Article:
DOVER, Del. -- You can bury them in the standings but you can't break their spirit.
Tony Stewart and Jeremy Mayfield, both victimized by Robby Gordon's retaliatory strike directed at Greg Biffle last week, may have fallen to the Nextel Cup standings basement but neither is ready to give up the Chase.
"It's still devastating," explained Stewart, eighth in the standings and 124 points behind co-leaders Kurt Busch and Dale Earnhardt Jr. "(But) this team's never given up. We came from 43rd to win a championship in 2002. We're going to do the same this year."
Mayfield is 10th in the standings but is equally optimistic and found ways to laugh at last week's misfortune. On Friday he arrived at the track wearing a T-shirt directed toward Robby Gordon that read, "You, stay very, very far away from me."
"We need to come back here and set an example and make a statement, that's what we have to do," said Mayfield, shortly after scoring the pole for Sunday's MBNA America 400. "We need to come here and do what we did at Richmond to stay in the hunt here and that's what I feel we can do. I feel like we can lead laps and definitely got a shot at winning the race."
Sandwiched between Mayfield and Stewart at the bottom of the standings is Ryan Newman, who sits ninth after an engine failure last week. Like his fellow cellar dwellers he's cast pessimism aside and remains confident his team will respond.
"You've just got to go on," explained Newman, who qualified second. "You don't want to have to cheer up your team. Your team should be able to cheer themselves up. If you spend more time babysitting than working, you're not getting the job done."
Newman has proved quite capable of getting the job done in Dover. In 2003 he won both races at the Monster Mile.
Like Newman, Stewart has also recorded the Dover sweep (2000). In fact, in 11 career Dover starts Stewart has finished outside the top-five just twice. For him, though, statistics provide little comfort and the standings provide plenty of motivation.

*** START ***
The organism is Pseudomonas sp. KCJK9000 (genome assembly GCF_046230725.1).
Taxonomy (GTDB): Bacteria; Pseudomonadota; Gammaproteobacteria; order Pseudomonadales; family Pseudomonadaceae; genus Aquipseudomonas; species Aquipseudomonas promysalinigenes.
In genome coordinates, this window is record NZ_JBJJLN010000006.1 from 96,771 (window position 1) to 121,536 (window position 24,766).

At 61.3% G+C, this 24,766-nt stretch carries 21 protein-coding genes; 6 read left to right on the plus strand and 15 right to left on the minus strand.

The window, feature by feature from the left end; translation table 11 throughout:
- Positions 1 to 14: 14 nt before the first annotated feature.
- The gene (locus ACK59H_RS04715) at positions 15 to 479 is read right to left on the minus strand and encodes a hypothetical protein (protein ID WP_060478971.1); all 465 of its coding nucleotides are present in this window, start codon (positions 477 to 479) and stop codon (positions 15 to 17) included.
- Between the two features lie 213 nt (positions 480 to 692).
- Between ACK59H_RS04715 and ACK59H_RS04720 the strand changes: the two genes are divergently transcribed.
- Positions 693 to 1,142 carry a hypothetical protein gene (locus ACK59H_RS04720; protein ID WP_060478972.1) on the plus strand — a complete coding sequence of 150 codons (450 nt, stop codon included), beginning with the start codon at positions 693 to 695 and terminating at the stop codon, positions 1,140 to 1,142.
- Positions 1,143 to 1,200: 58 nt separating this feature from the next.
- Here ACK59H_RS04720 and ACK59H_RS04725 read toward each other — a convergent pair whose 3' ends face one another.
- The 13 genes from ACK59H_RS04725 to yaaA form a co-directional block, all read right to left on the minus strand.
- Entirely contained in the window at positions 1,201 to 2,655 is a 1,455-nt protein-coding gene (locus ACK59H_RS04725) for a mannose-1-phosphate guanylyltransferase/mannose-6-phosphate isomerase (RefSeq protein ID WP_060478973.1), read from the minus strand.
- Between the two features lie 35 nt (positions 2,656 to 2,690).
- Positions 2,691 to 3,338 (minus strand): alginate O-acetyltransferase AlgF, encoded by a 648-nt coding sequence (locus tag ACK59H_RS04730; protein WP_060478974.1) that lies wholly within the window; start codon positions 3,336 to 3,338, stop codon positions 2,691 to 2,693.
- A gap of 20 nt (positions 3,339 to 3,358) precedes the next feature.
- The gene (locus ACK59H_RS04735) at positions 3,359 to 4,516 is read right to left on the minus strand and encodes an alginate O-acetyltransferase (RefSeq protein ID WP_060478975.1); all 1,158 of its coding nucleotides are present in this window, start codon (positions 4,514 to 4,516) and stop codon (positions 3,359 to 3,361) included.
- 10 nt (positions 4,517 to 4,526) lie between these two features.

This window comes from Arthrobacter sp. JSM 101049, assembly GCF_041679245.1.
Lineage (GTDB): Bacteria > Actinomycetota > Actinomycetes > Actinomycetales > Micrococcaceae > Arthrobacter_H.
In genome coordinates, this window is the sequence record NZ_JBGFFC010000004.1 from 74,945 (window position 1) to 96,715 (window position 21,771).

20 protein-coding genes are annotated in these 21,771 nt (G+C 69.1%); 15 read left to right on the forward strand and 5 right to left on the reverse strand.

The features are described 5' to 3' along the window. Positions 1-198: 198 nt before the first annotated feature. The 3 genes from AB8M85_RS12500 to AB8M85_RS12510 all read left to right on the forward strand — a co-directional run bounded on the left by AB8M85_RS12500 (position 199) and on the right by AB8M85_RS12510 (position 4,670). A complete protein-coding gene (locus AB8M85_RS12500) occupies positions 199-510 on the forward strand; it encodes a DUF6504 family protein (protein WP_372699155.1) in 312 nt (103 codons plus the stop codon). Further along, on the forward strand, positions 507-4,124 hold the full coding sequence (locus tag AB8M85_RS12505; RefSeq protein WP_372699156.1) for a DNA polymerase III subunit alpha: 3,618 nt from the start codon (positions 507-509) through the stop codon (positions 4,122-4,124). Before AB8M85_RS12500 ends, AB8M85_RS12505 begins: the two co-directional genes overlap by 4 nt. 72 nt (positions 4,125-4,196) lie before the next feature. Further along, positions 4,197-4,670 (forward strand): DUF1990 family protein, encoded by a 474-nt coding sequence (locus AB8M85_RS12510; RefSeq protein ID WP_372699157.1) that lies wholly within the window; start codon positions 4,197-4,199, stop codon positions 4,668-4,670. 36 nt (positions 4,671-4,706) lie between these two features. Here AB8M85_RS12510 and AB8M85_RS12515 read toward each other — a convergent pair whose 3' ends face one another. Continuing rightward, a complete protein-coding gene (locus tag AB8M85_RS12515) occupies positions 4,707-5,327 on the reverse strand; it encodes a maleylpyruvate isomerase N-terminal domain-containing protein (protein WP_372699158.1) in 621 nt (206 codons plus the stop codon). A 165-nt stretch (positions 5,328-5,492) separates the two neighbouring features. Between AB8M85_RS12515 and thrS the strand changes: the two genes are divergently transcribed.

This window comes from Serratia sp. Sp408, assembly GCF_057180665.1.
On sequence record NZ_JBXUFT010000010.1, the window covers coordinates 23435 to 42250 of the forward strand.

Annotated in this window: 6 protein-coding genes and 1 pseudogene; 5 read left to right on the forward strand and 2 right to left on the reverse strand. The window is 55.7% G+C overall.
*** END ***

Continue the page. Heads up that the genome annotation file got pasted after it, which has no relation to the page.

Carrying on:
"It's not any big pep rallies or anything at the shop," said Stewart. "I mean, we know what we got to do, and if anything, it takes the pressure off of us because we're the underdogs now being where we are in the points."
While Stewart claims ownership of the "underdog" title he'll have to share it. Mayfield scrapped his way into the Chase by scoring a victory in the final regular season event (Richmond). It was his first win in more than four years. Now this year's Cinderella will need another clutch performance Sunday if he hopes to continue his fairy tale run.
"Everybody's got us picked dead last, so we must be the underdogs the way I look at it," says Mayfield. "Really I kind of like that because that's kind of the attitude of this team. We've been down before and brought ourselves back up. It kind of gives you that mean attitude."
Facing a sizeable deficit, Stewart believes there's only one way to approach the last nine races.
"This isn't some magic formula everybody's trying to brew up this year," asserts Stewart. "It's still driving racecars, it's still trying to win races each week and the last time I checked the guy that wins the race still gets the most amount of points."
Mayfield agrees; conservative driving is no longer an option. "We're not holding onto a lead or not holding onto third or second. We're dead last; we have nothing to lose."
The all-or-nothing approach could potentially impact the upcoming races. Still nothing will have a greater effect than the compressed point structure among the Chase contenders.
"It's like a dog being that much closer to the bone," explained Newman. "If he can reach out and grab it with his teeth, he will. I think all the teams are kind of like that. If you give them just that much more opportunity, they might take a little bit extra risk to get that."
Under the "Chase for the Nextel Cup" format critics claim that one bad race will erase a driver's championship chances. Stewart, Mayfield and Newman don't subscribe to that theory.
History backs them up. In 2002 Stewart erased a 162-point deficit in just five races. Earlier this year, Earnhardt, Jr. overcame 125-point gap in seven events and took the point lead. These three drivers understand, that conceivably 156 points can be gained in a single race. And right now, that's more than enough.
Mike Massaro covers NASCAR for ESPN and ESPN.com.